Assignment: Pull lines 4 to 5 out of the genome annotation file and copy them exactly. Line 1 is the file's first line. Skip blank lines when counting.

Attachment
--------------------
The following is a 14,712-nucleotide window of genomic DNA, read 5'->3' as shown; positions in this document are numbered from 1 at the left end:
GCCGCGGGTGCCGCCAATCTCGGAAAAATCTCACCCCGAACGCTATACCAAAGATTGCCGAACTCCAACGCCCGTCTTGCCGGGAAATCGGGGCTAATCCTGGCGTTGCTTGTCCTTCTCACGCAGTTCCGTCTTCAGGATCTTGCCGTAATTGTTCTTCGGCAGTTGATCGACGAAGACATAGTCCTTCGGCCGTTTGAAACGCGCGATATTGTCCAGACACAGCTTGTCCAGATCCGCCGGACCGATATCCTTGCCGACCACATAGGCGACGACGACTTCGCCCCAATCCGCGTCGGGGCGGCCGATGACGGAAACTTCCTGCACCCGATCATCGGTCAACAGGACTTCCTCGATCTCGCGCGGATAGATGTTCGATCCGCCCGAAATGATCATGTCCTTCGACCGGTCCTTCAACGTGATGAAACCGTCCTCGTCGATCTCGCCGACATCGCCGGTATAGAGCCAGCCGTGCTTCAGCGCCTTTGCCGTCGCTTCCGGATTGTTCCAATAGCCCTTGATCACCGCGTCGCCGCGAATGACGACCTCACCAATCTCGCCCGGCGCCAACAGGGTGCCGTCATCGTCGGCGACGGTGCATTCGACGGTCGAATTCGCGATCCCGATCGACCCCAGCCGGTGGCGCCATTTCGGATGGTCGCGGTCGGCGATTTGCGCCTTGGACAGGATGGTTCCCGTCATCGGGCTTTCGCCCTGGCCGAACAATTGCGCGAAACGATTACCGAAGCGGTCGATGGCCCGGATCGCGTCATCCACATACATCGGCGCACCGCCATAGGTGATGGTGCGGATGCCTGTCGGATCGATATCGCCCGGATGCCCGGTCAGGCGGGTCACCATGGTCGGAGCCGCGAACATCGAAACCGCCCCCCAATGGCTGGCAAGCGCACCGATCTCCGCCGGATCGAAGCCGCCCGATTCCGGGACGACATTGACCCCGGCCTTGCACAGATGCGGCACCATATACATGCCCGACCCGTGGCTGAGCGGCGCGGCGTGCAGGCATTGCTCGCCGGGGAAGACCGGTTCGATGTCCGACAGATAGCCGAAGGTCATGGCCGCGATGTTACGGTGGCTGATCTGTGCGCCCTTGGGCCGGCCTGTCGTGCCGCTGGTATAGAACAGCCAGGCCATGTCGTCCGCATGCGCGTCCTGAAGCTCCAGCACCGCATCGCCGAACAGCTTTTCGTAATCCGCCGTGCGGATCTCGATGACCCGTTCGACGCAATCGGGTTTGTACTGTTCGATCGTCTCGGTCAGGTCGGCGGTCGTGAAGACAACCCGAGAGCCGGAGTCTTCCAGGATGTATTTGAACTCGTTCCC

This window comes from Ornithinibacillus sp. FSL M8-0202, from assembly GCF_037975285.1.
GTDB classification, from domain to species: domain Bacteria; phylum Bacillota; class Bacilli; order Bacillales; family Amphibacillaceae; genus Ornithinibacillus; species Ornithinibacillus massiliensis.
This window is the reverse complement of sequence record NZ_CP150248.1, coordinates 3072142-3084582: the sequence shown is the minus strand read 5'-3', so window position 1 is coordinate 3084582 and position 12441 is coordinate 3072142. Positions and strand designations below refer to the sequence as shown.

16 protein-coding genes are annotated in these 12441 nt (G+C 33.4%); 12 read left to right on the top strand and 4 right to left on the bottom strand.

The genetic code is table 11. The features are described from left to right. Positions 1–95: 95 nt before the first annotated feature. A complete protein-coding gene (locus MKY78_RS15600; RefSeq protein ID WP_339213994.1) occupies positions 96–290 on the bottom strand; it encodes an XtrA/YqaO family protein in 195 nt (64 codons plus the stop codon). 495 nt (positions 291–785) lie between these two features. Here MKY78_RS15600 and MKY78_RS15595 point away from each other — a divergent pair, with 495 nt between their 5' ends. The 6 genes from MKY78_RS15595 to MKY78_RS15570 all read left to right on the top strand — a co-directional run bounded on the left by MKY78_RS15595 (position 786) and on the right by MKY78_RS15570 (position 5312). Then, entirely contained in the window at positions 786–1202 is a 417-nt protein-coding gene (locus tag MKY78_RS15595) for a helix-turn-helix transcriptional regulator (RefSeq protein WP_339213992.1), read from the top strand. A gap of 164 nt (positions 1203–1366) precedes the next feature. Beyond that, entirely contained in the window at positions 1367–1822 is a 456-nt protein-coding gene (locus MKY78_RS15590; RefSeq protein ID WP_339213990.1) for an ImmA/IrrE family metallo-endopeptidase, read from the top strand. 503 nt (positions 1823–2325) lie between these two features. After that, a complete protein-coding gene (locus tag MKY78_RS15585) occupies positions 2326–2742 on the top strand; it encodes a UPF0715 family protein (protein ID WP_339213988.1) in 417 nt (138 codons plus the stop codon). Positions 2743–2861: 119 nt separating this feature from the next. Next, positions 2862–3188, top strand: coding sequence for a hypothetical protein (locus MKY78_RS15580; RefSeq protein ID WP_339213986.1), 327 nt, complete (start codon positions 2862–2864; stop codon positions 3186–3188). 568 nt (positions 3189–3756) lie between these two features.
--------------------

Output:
GTDB classification, from domain to species: domain Bacteria; phylum Bacillota; class Bacilli; order Bacillales; family Amphibacillaceae; genus Ornithinibacillus; species Ornithinibacillus massiliensis.
This window is the reverse complement of sequence record NZ_CP150248.1, coordinates 3072142-3084582: the sequence shown is the minus strand read 5'-3', so window position 1 is coordinate 3084582 and position 12441 is coordinate 3072142. Positions and strand designations below refer to the sequence as shown.